(Feb. 8, 2017) On December 25, 2016, China’s National People’s Congress (NPC) Standing Committee passed the Environmental Protection Tax Law. When it takes effect on January 1, 2018, the Law will replace the existing pollution discharge fee system with a new environmental protection tax. (Zhonghua Renmin Gongheguo Huanjing Baohu Shui fa, NPC website (Dec. 25, 2016); Environmental Protection Tax Law of the People’s Republic of China, CHINA LAW TRANSLATE (Feb. 1, 2017) (unofficial English translation); for a description of the draft of the law issued for soliciting public opinion on June 10, 2015, and a link to the text, see Wendy Zeldin, China: Environmental Tax, GLOBAL LEGAL MONITOR (June 23, 2015).)
China has been collecting the pollution discharge fee since 1979. In 2015, 17.3 billion yuan (about US$2.5 billion) in pollution discharge fees was reportedly collected from some 280,000 businesses. (Zhu Ningning, Goujian Lüse Shuizhi Maichu Jianshi Bufa [A Solid Step Towards a Green Tax System], LEGAL DAILY (Jan. 3, 2017).) Among other objectives, the Law aims to address the issues of ineffective enforcement in levying pollution discharge fees and to increase enterprises’ responsibility in pollution reduction. (Id.)
Some highlights of the Environmental Protection Tax Law are as follows.
Taxpayers and Taxable Pollutants
Entities who directly discharge taxable pollutants into the environment are subject to the environmental protection tax. (Environmental Protection Tax Law, art. 2.) The taxable pollutants are air and water pollutants, solid waste, and noise. Carbon dioxide (CO2) is not included on the list. (Id. art. 3.)
Role of the Tax Authority
In the old discharge fee system, the levying of fees is managed primarily by the environmental protection authority; the new Law requires coordination of fee collection by the environmental protection authority and the tax authority. While the environmental protection authority will be in charge of monitoring pollutants, the tax authority will be in charge of administering the collection of environmental protection taxes. (Id. arts. 14 & 15.)
New Exemptions and Reductions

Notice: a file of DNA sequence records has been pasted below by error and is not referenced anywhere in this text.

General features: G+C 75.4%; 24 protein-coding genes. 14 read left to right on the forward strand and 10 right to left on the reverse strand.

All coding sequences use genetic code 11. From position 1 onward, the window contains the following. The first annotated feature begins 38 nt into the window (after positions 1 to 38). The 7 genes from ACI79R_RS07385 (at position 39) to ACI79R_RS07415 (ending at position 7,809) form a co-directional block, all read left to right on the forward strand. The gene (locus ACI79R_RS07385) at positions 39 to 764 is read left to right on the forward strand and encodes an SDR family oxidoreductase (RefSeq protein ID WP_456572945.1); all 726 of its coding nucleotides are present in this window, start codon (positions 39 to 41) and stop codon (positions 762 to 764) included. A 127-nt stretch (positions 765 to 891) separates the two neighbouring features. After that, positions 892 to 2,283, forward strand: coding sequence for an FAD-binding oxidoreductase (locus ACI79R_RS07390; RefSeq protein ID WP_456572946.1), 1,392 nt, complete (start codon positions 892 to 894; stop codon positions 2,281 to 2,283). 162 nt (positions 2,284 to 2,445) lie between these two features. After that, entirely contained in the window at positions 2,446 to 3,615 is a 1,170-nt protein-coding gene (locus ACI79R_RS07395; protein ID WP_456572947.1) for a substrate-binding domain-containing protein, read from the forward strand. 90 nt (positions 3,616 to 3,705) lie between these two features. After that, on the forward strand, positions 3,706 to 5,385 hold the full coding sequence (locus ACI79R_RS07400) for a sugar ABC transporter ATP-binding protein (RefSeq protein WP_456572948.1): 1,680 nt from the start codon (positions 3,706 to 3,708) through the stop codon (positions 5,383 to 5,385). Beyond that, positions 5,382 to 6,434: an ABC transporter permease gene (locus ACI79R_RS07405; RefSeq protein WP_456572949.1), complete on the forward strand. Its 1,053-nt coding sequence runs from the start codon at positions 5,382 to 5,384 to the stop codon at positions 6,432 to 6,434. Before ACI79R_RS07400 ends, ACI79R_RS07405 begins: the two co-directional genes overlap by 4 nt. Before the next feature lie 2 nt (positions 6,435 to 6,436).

The Law provides five types of temporary exemptions, including, among others, exemptions for eligible agricultural pollution, pollution from transportation, and pollution from sewage and household waste.
The current pollution discharge fee system provides only one category of reduction in fee – taxpayers can receive 50% off the fee owed if they lower their air or water pollution by half of the national and provincial standards. (Guanyu Tiaozheng Paiwufei Zhengshou Biaozhun Deng Youguan Wenti de Tongzhi [Notification on Adjusting Levying Standards of Pollution Discharge Fee and Other Related Issues], National Development and Reform Commission (NDRC) website (Sept. 1, 2014), art. 3.)
The Law further provides that taxpayers may receive a 25% reduction if they lower their air or water pollution by 30% below the proscribed standard. (Environmental Protection Tax Law, art. 13.)
Adjustable at Provincial Level
Because different provinces, autonomous regions, and municipalities face different environmental and economic status quos, the Law authorizes the provincial-level governments to determine and adjust the applicable tax amount on air and water pollution within a specified range.
For air pollutants, the tax rate can be set between 1.2 to 12 yuan (about US$0.173-$1.73) per Pollution Equivalent, i.e. per unit of pollution; for water pollutants, the rate will be between 1.4 to 14 yuan (about US$0.202-$2.02). (Id. arts. 6, 25, & Annex 1.)
Stronger Enforcement Method
Currently, the legal basis for collecting pollution discharge fees is the Regulation on Pollution Discharge Fee Collection, Usage, and Management, issued in 2003, and relevant provincial regulations. (Paiwufei Zhengshou Shiyong Guanli Tiaoli (issued by the State Council on Jan. 2, 2003, effective on July 1, 2003), CHINA LAWS AND REGULATIONS DATABASE.) Enforcement of fee payment is also mainly based on these regulations. With the advent of the Law, violators of its provisions will be held liable under the Law on the Administration of Tax Collection and the Law on Environmental Protection. (Id. art. 23.)
Prepared by Emma Wei, Law Library Intern, under the supervision of Laney Zhang, Senior Foreign Law Specialist.